Ida Fogle, Library Associate
Midlife crisis? Midlife renewal? However you view this phase of life, middle age is a time of challenge and change.
There are numerous books on the topic, and Sandra Tsing Loh read most of them as she tried to cope with her “year of raging hormones.” Employing caustic wit, she shares her newfound wisdom in “The Madwoman in the Volvo” (W.W. Norton, 2014). Loh had a whopper of a midlife crisis, containing every essential element: affair, divorce, adolescent children, eccentric elderly parents and over-sized emotions. The only thing she found easy was gaining weight. The memoir ends on an encouraging note, however, and along the way Loh provides one of my favorite tips for getting through this difficult time. Eat a snack around four p.m.
Falling apart in middle age is not inevitable. Haven Kimmel’s mother spent her forties pulling her life together. “She Got Up Off the Couch” (Free Press, 2006) shares the story of how Delonda Jarvis left behind “twenty-four years of poverty and terror and ennui” to attend college at Ball State University. She surmounted tremendous obstacles on her way to a degree and a teaching career. She learned to drive, somehow pulled money out of thin air and stood up to an unsupportive husband. Despite all of this, Kimmel’s narrative never adopts a tone of pathos. Readers will laugh more than they’ll cry.
Many folks find midlife a time to pursue their dreams. “What’s Next? Finding Your Passion and Your Dream Job in Your Forties, Fifties and Beyond” by Kerry Hannon (Berkley Books, 2014) gives examples of people who have changed careers successfully during their middle years. One woman left police work to become a music agent. A man who had spent his life in the world of finance found his niche in wildlife rescue. Each profile includes an interview, with suggestions for handling the practical details of a major career switch.
“The Secret Life of the Grown-Up Brain” (Viking, 2010) by Barbara Strauch is an encouraging read for those of us wondering where we misplaced our short-term memories. Strauch, the medical science editor at The New York Times, has compiled a lot of research into an engaging book. I was relieved hear that memory lapses do not equal incompetence. According to neuroscientists, experience changes our cognitive function for the better in some ways. Those in midlife might not recall names very well, but we excel at solving complex problems. MRIs show that as we age, we use more of our brain, and there are steps we can take to keep our minds working well. Exercise, eat healthful foods and keep learning new things.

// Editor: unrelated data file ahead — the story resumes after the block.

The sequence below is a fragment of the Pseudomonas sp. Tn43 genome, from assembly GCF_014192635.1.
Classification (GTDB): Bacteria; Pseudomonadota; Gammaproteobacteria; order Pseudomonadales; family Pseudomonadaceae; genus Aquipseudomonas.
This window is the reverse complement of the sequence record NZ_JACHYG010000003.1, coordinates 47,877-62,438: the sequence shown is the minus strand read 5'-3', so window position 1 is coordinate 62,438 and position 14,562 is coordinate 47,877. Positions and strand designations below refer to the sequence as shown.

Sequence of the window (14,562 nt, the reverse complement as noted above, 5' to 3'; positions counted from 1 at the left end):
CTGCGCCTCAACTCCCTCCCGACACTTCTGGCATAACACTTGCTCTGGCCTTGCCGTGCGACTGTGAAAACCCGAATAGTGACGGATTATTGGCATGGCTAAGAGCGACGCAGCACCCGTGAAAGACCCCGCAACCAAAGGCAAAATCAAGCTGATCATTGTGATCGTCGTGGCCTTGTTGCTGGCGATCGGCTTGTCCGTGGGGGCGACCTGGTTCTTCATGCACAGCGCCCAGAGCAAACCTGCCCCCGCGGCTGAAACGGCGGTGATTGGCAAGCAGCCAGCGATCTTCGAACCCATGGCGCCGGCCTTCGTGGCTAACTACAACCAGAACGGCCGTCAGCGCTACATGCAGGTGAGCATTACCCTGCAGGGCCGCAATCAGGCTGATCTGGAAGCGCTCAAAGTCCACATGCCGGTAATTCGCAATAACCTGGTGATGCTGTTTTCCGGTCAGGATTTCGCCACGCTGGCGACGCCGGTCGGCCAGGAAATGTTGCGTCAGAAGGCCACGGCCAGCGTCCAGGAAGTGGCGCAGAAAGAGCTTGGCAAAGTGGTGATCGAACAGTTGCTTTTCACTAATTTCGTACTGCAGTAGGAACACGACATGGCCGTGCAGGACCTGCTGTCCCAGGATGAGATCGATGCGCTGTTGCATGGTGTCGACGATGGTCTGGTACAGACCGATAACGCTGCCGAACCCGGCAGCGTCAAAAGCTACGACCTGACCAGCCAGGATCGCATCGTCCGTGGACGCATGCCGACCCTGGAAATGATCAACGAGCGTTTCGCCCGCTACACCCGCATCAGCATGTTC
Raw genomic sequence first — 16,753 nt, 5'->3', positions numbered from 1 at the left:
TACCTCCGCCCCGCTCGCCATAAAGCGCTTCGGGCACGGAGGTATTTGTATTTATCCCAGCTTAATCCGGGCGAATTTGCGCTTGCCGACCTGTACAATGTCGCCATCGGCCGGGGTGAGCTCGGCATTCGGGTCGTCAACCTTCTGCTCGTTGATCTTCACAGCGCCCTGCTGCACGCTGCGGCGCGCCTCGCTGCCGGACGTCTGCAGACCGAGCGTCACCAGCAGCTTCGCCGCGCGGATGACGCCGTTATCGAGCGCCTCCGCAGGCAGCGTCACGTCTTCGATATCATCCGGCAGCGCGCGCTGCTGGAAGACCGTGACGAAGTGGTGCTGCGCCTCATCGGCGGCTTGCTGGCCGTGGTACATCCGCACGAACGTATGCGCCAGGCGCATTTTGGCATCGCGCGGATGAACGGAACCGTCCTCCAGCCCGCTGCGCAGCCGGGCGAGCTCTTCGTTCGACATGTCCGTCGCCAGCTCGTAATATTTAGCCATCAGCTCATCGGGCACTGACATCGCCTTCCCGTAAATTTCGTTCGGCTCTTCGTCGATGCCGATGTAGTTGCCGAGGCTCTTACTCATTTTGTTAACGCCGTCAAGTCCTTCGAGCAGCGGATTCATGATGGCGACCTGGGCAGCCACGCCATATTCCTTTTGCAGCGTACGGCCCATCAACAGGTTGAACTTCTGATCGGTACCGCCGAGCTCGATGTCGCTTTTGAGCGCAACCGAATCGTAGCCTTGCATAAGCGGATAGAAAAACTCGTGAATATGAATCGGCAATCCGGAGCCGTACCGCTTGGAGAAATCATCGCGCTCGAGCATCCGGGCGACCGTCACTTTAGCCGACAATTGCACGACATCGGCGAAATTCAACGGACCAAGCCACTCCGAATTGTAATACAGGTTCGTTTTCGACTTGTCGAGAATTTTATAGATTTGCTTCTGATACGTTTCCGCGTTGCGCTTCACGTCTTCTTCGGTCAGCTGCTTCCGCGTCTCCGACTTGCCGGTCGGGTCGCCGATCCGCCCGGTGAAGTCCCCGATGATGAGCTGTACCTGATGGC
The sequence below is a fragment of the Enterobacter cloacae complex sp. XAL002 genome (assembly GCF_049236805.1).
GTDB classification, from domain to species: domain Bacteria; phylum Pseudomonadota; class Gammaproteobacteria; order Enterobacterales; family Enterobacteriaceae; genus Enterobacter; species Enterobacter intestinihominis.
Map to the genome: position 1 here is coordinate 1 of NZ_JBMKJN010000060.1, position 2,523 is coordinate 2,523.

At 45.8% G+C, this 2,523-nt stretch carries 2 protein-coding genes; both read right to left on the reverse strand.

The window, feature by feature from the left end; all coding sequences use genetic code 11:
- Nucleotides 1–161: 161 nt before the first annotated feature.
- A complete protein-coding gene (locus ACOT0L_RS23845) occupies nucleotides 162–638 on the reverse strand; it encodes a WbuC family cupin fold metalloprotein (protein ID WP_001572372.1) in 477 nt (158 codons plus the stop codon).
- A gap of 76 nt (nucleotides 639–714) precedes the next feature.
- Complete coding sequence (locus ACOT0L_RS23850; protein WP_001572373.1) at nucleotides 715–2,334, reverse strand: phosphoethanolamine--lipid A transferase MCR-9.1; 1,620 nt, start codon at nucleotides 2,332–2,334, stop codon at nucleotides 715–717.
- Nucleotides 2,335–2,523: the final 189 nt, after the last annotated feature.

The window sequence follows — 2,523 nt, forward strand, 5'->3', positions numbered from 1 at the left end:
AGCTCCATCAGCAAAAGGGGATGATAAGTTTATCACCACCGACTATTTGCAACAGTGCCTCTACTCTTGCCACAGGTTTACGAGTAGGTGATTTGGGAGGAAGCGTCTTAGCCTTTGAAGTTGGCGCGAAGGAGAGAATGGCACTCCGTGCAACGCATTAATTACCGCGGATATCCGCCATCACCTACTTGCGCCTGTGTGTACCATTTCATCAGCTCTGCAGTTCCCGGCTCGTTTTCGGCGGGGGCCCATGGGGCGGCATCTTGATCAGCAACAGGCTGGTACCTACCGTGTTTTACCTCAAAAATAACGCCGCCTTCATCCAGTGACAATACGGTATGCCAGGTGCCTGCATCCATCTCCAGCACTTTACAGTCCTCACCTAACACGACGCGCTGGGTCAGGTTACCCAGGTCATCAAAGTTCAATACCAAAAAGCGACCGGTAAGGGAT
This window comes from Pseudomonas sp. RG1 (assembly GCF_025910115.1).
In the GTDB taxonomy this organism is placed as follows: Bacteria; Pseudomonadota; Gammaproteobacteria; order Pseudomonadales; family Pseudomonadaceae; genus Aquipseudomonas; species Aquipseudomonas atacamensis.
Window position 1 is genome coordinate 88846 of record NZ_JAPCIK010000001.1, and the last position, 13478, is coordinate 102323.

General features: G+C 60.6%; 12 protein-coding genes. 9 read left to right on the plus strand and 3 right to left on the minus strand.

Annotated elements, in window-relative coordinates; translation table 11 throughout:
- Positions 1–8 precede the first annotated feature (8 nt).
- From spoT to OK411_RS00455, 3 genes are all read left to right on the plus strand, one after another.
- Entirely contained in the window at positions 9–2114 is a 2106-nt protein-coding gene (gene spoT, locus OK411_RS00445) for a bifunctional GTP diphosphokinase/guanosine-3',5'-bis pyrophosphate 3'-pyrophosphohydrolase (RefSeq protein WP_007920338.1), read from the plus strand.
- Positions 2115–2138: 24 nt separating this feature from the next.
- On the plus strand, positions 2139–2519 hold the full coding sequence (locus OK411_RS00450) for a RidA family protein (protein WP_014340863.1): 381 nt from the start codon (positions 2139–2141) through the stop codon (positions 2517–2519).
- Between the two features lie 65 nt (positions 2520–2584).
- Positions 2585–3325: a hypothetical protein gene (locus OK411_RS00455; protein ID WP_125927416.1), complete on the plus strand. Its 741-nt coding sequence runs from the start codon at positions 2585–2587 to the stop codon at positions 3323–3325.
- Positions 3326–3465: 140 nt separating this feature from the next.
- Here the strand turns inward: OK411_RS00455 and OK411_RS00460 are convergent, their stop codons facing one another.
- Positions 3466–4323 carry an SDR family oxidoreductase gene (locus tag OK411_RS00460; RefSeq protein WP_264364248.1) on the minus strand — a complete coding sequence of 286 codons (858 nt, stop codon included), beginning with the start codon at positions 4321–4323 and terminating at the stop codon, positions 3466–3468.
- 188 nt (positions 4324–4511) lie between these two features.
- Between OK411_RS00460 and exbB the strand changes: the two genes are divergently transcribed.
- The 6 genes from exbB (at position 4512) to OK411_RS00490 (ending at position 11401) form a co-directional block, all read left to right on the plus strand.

Speaking of health and exercise, Lou Schuler and Alwyn Cosgrove, both strength and conditioning coaches, have written a weight training guide for the over-forty crowd. “New Rules of Lifting for Life” (Avery, 2012) shows how weight training is possible and beneficial as your body ages. However, you need a different approach and different rules than you did when you were younger. The authors provide tips to reduce feelings of intimidation in sections such as “A Beginner’s Guide to Gym Culture” and “How to Choose the Best Exercise for You.” The book includes photos illustrating the exercises described, and also offers nutrition advice.
Of course, no subject can be considered thoroughly examined until it’s been explored through storytelling. So I will finish my list with two fiction titles.
Dave Eggers’ novel, “A Hologram for the King” (McSweeney’s, 2012), presents us with protagonist, Alan Clay. At 54 years old, Clay’s life is going off the rails. He owes many dollars to many people, has a daughter to put through college and is worried about a strange bump on the back of his neck. He finds himself “as intriguing to corporate America as an airplane built from mud.” His one hope is to make the biggest sale of his life, one that will earn a commission large enough to pay off everything. He is on a quest to present a hologram to King Abdullah of Saudi Arabia in an effort to sell IT services for a new planned city.
“All the Single Ladies” (William Morrow, 2015), by Dorothea Benton Frank, is a story of three women forging a friendship and starting new chapters of their lives in middle age. Lisa St. Clair, a nurse, is 52 years and long-divorced. She bonds with Carrie and Suzanne while helping them settle the affairs of their deceased friend, who had been Lisa’s favorite patient. Complications ensue, romances develop, ex-husbands come calling, a mystery is investigated, a dishonest landlord is dealt with, the meaning of existence is pondered. In short, life is lived, and these three women make the most of it.
May we all make the most of our lives as well, at every age.
Literary Links, compiled by library staff, appears monthly in the Ovation section of the Columbia Daily Tribune. Each article contains a short list of books on a timely topic.